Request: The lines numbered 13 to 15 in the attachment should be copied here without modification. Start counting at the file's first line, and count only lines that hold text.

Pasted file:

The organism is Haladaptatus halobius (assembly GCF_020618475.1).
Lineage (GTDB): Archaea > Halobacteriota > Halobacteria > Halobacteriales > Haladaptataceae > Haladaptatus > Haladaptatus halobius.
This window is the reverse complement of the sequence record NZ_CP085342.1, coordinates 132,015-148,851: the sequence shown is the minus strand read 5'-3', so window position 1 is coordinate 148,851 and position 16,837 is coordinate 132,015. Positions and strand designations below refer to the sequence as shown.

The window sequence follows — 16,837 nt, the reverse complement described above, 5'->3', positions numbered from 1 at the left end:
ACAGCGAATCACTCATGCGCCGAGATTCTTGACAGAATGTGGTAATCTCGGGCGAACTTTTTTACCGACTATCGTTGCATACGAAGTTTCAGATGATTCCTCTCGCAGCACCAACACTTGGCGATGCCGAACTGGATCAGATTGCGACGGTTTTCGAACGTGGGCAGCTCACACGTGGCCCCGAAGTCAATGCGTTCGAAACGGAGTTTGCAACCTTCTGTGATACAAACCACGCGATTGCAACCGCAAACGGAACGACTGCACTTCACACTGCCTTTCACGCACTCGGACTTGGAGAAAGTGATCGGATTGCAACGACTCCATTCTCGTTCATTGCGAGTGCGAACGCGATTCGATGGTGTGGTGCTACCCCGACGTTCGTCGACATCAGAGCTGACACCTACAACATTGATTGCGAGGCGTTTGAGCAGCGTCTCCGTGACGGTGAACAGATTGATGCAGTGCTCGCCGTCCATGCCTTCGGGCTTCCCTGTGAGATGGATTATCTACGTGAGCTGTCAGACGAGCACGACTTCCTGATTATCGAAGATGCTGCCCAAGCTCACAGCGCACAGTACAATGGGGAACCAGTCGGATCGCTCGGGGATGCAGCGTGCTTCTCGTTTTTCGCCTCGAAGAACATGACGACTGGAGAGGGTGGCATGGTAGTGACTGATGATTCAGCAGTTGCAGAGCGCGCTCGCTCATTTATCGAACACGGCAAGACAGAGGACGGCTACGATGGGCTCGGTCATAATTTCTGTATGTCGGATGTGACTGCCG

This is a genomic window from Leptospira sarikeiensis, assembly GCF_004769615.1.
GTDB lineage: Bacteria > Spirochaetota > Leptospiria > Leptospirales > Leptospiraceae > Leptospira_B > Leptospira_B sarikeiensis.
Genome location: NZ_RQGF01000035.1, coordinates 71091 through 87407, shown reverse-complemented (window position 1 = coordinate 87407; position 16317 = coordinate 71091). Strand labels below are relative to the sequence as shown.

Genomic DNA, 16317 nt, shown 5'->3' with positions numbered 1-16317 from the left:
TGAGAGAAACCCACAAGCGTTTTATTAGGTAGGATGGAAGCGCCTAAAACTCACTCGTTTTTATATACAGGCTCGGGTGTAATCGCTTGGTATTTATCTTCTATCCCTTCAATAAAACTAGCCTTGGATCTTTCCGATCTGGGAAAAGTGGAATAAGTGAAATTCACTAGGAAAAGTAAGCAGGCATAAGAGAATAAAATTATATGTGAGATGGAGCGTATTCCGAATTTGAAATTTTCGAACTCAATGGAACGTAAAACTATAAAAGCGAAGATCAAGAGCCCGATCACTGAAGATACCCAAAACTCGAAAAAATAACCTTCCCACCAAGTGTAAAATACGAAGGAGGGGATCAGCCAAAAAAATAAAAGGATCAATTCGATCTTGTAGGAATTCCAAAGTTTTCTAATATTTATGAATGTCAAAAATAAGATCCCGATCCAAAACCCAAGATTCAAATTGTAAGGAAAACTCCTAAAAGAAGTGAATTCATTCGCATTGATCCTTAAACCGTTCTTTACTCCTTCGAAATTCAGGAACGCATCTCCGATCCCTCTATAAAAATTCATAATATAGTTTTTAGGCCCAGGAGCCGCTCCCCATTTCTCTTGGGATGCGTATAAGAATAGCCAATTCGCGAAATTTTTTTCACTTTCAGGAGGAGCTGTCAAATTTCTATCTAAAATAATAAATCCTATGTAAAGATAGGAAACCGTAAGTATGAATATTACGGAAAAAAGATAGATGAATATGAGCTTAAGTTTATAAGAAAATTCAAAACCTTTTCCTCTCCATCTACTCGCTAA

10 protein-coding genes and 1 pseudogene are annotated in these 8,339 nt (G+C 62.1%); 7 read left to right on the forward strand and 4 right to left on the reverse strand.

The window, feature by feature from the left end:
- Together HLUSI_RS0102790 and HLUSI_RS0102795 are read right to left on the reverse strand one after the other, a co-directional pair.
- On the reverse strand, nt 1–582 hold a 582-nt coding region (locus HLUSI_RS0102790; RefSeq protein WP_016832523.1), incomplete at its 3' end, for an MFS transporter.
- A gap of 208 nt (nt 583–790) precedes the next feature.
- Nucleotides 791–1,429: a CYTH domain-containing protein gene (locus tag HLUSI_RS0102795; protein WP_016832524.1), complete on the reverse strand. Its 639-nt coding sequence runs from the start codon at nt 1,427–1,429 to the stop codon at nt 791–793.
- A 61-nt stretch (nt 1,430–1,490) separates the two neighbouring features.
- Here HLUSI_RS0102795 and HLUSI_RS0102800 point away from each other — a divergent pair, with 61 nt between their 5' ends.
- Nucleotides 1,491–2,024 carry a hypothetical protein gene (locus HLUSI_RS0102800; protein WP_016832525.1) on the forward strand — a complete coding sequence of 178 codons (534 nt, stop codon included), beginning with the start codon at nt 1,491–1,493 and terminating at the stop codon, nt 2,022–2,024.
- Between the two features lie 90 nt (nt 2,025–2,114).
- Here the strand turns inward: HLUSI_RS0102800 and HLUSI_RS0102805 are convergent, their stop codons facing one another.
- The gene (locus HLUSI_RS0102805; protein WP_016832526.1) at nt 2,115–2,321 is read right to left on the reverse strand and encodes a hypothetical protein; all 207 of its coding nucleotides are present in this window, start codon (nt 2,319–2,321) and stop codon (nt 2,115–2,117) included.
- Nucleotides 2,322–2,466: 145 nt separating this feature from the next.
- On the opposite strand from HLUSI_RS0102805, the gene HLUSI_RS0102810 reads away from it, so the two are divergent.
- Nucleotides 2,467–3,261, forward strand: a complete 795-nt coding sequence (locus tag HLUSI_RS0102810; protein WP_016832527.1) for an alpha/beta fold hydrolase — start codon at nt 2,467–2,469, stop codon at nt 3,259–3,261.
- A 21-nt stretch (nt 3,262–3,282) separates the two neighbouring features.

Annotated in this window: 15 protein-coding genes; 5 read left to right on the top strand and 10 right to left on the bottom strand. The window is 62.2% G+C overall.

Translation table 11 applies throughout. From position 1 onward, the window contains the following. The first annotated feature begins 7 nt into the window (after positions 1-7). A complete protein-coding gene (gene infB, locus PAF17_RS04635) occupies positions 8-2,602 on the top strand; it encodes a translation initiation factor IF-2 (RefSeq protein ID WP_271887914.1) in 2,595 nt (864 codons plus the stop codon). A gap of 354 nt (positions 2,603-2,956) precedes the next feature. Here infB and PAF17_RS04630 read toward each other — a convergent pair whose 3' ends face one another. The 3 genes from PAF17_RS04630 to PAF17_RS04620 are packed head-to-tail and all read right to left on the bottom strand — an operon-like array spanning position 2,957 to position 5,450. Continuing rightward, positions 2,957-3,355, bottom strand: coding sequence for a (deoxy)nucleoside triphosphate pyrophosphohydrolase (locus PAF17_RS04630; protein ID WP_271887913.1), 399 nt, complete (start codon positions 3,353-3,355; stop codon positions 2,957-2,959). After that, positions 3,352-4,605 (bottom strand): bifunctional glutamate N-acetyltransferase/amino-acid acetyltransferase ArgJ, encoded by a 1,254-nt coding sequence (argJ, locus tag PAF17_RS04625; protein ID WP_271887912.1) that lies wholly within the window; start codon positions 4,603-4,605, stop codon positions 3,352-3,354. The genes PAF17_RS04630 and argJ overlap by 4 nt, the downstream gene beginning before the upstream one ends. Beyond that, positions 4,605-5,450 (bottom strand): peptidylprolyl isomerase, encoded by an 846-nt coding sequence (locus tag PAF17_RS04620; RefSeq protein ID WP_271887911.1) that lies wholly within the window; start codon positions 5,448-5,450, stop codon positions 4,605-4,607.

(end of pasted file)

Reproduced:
- Together HLUSI_RS0102790 and HLUSI_RS0102795 are read right to left on the reverse strand one after the other, a co-directional pair.
- On the reverse strand, nt 1–582 hold a 582-nt coding region (locus HLUSI_RS0102790; RefSeq protein WP_016832523.1), incomplete at its 3' end, for an MFS transporter.
- A gap of 208 nt (nt 583–790) precedes the next feature.